"Don't Break the Chain" is a methodology reportedly popularized by Jerry Seinfeld. When you want to replace a bad habit, with a good one, simply decide when you will perform that action and stick to it. Every day, check off your accomplishment, and the more you succeed, the less you want to break the chain. I would postulate that Brother Benjamin Franklin's routines and his practice of his 13 Virtues follows a very similar methodology. All of these methods encourage good habits by introducing one change, one additional link in the chain. The problem now is that our chain has been shattered. So how do you rebuild?

I can certainly admit that the immediate introduction of working from home, without a defined routine, can lead to hours of scrolling through newsfeeds, binge-watching television, and day drinking. But what drives these behavior patterns, if not boredom? Can you imagine how difficult it will be to get back into your routine when the time comes? Instead of falling into a bad habit, use the pieces of your broken chain to develop new routines and new habits that will help you thrive.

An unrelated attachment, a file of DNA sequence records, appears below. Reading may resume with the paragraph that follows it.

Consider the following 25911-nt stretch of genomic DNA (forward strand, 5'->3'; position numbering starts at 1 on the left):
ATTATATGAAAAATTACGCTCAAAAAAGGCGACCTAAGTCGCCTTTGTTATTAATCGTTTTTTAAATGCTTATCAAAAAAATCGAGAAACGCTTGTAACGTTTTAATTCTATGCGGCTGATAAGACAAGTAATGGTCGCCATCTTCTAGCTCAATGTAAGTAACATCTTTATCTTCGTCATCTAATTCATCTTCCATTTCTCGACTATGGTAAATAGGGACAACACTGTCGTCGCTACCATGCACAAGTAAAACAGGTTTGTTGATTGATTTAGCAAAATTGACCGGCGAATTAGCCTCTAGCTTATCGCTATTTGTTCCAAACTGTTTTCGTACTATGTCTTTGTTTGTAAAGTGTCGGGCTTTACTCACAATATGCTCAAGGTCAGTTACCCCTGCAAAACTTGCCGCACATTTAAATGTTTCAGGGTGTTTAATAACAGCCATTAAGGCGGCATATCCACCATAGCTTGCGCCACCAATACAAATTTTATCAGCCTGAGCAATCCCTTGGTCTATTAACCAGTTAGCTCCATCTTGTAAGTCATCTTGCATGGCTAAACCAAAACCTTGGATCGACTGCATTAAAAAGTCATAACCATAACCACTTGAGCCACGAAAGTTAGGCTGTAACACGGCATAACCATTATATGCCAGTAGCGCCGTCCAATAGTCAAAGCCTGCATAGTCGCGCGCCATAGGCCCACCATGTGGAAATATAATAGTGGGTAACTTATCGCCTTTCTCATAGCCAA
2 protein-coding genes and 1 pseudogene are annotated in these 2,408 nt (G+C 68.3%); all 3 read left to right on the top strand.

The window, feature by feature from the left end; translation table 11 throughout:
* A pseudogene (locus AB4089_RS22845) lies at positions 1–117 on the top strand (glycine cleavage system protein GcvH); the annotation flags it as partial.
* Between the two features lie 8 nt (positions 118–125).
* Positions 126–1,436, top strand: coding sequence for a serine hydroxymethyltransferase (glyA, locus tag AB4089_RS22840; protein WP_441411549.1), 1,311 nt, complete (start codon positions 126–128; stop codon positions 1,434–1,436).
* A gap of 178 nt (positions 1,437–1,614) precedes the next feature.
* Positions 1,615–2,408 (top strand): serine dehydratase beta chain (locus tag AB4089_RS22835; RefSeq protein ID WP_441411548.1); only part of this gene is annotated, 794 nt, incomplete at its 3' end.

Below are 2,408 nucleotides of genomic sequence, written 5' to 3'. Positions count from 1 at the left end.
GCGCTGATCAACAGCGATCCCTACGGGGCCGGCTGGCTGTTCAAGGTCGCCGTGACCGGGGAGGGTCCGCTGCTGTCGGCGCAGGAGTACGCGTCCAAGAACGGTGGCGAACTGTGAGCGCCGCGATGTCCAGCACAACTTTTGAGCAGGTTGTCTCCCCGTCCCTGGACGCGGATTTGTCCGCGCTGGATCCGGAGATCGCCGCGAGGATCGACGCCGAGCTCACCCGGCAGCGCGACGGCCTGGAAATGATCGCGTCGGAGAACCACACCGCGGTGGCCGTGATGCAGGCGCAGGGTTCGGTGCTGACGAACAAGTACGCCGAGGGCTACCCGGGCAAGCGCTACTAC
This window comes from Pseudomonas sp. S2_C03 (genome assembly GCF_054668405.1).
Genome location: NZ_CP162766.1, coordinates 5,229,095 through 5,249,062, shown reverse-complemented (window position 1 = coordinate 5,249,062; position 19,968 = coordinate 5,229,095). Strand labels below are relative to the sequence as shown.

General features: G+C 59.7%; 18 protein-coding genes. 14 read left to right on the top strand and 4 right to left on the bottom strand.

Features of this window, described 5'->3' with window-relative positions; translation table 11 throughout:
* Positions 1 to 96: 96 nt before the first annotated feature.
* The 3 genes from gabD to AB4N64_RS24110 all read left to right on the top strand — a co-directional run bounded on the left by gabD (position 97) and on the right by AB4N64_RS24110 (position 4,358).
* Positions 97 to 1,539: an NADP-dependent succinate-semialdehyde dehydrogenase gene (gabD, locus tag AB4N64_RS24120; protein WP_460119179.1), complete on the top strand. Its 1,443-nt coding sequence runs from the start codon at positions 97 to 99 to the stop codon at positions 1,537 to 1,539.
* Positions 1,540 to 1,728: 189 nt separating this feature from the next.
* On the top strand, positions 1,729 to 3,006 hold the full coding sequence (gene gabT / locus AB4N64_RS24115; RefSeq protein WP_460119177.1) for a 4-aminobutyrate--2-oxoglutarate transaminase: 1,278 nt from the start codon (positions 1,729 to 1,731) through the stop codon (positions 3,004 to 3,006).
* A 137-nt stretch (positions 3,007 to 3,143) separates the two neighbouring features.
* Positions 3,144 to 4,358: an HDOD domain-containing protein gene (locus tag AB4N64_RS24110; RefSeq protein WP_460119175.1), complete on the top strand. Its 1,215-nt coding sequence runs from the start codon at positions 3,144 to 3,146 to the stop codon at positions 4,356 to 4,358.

From, "Why not take charge of it in such a way as to create the most healthy, balanced, and positive lifestyle possible?" Start with setting a schedule for merely waking up and going to bed. If you're feeling ambitious, add mealtimes, just include time for preparation, consumption, and cleanup! After all, the last thing anybody wants to do at the end of a day is spending an hour washing three meals worth of dishes (unless, of course, you find solace in that activity). Establish that foundational structure, and start adding other habits, tasks, or periods of work.

You need to own the day, not let it own you. But this also means setting boundaries. Stop for dinner, and walk away or entirely shut down your work computer. Don't let a restless night turn into an early morning work session. Without the physical boundaries, it's much more challenging to see the hatch marks in the gauge, but it doesn't make them any less critical.